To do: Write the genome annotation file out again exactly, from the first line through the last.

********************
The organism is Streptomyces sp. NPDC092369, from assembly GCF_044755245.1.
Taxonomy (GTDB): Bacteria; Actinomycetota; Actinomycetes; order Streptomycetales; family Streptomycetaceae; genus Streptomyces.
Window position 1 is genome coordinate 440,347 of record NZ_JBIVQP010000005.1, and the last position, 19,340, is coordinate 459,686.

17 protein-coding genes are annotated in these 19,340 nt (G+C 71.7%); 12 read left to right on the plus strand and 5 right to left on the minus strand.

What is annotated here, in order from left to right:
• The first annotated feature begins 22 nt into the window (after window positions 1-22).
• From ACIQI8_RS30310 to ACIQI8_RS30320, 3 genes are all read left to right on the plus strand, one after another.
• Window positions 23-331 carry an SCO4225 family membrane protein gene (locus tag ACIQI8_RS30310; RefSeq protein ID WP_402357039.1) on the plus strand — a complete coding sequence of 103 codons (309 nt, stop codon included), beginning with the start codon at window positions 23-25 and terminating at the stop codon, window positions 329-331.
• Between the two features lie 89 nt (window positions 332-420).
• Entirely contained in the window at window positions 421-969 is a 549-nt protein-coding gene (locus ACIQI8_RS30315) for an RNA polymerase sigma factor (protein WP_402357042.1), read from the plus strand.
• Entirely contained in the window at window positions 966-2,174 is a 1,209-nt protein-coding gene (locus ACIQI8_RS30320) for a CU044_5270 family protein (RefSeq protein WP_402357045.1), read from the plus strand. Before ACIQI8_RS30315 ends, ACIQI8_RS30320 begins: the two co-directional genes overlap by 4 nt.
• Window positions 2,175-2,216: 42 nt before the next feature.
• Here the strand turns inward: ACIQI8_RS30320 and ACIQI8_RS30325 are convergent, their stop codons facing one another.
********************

The organism is Streptomyces sp. NPDC092369, from assembly GCF_044755245.1.
Taxonomy (GTDB): Bacteria; Actinomycetota; Actinomycetes; order Streptomycetales; family Streptomycetaceae; genus Streptomyces.
Window position 1 is genome coordinate 440,347 of record NZ_JBIVQP010000005.1, and the last position, 19,340, is coordinate 459,686.

17 protein-coding genes are annotated in these 19,340 nt (G+C 71.7%); 12 read left to right on the plus strand and 5 right to left on the minus strand.

What is annotated here, in order from left to right:
• The first annotated feature begins 22 nt into the window (after window positions 1-22).
• From ACIQI8_RS30310 to ACIQI8_RS30320, 3 genes are all read left to right on the plus strand, one after another.
• Window positions 23-331 carry an SCO4225 family membrane protein gene (locus tag ACIQI8_RS30310; RefSeq protein ID WP_402357039.1) on the plus strand — a complete coding sequence of 103 codons (309 nt, stop codon included), beginning with the start codon at window positions 23-25 and terminating at the stop codon, window positions 329-331.
• Between the two features lie 89 nt (window positions 332-420).
• Entirely contained in the window at window positions 421-969 is a 549-nt protein-coding gene (locus ACIQI8_RS30315) for an RNA polymerase sigma factor (protein WP_402357042.1), read from the plus strand.
• Entirely contained in the window at window positions 966-2,174 is a 1,209-nt protein-coding gene (locus ACIQI8_RS30320) for a CU044_5270 family protein (RefSeq protein WP_402357045.1), read from the plus strand. Before ACIQI8_RS30315 ends, ACIQI8_RS30320 begins: the two co-directional genes overlap by 4 nt.
• Window positions 2,175-2,216: 42 nt before the next feature.
• Here the strand turns inward: ACIQI8_RS30320 and ACIQI8_RS30325 are convergent, their stop codons facing one another.